01 July 2014
Kazakh FM Erlan Idrissov 16 June said no evidence Kazakh citizens fighting alongside separatists in Ukraine; local initiatives to support civilian populations in SE Ukraine shut down by govt early ...
China’s influence is growing rapidly in Central Asia at a time when the region is looking increasingly unstable.
Kyrgyzstan’s disregard for its Uzbek community is pushing the ethnic minority to a breaking point.
Tajikistan, Central Asia’s poorest state and a key logistical link for international forces in Afghanistan, faces a growing security threat from both local and external rebels.
Only a concerted effort from national governments, donors and the international community to modernise Central Asia’s infrastructure can avert the region’s decline into chaos.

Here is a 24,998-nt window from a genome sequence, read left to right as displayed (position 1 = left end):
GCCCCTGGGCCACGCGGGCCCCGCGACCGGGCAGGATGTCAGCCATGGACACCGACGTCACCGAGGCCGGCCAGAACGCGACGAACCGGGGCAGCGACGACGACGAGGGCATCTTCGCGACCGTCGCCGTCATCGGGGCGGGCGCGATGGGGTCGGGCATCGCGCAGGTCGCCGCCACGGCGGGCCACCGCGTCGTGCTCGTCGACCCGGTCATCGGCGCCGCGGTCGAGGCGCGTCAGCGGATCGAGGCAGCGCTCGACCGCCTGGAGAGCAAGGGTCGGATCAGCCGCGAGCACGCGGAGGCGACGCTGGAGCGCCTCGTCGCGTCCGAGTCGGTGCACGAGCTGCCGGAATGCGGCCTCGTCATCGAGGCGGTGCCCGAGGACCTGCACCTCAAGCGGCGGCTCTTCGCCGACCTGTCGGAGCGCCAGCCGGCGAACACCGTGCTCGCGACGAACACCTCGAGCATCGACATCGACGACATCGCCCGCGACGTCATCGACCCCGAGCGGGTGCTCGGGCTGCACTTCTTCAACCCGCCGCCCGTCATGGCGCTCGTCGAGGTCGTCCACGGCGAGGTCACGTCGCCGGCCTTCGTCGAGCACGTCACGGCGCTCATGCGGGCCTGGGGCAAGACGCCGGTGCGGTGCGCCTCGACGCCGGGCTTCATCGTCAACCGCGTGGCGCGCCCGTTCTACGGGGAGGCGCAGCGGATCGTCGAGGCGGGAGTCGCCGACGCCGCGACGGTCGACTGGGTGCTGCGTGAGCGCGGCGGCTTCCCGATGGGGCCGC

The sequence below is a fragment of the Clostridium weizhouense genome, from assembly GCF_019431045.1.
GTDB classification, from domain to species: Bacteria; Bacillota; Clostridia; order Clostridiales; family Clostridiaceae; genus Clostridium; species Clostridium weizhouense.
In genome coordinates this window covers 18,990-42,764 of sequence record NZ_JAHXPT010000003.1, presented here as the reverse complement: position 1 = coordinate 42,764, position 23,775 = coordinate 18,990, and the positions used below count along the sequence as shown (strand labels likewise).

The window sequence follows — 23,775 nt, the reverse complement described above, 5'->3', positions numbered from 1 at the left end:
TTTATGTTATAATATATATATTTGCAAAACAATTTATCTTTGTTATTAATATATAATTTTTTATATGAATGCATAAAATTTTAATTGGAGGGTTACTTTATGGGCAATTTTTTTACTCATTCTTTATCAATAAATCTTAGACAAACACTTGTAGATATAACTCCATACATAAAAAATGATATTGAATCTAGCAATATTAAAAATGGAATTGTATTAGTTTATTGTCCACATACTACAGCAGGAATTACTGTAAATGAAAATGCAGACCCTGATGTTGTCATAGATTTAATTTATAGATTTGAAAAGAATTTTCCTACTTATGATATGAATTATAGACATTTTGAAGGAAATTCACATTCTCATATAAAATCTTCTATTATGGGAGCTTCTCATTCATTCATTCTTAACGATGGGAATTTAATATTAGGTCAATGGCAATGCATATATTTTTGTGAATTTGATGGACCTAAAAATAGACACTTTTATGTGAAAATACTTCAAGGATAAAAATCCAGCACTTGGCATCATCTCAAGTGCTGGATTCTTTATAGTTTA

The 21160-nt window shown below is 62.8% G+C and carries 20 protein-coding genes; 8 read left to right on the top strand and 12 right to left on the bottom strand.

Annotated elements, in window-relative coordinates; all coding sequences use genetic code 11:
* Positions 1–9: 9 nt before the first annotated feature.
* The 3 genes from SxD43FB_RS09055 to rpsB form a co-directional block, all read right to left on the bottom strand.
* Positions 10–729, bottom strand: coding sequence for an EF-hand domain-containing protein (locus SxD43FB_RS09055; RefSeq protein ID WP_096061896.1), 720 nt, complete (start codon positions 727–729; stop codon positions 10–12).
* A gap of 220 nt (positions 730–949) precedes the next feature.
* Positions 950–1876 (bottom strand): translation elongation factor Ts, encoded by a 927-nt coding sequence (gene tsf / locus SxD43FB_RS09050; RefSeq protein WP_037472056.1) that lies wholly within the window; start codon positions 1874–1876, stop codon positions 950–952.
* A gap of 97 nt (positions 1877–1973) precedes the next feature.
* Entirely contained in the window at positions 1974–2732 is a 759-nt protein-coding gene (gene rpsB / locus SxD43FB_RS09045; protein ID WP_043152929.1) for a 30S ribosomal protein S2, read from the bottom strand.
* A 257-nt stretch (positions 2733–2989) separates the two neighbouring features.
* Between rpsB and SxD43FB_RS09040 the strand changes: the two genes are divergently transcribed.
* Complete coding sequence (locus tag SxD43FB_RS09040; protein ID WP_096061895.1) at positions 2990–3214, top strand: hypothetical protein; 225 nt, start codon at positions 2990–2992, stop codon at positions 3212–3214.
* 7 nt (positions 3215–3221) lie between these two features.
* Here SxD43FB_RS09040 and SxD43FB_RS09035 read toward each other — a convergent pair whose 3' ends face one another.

Without prompt, genuine and exhaustive measures to address the damage done by the pogroms, Kyrgyzstan risks another round of terrible violence.
The collapse of the Kyrgyz regime is a case study of the risks facing authoritarianism in Central Asia. What happened in Kyrgyzstan could happen in most of its neighbouring countries. And the consequences could indeed be much worse.
The economic crisis has caused millions of migrant labourers from Tajikistan, Kyrgyzstan and Uzbekistan to lose their jobs in the boom economies of Russia and Kazakhstan.
The number of Islamists in Kyrgyz and Kazakh prisons is small but growing, in both size and political significance.
Kyrgyzstan’s increasingly authoritarian government is adopting a counter-productive approach to the country’s growing radicalisation.
False Calm after Elections in Kyrgyzstan
23 October 2010: Four months after violence against immigrants, Kyrgyzstan is forming a new government. How will this contribute to stability? Crisis Group’s Central Asia Project Director, Paul Quinn-Judge, tells us what's happening, and why. Listen
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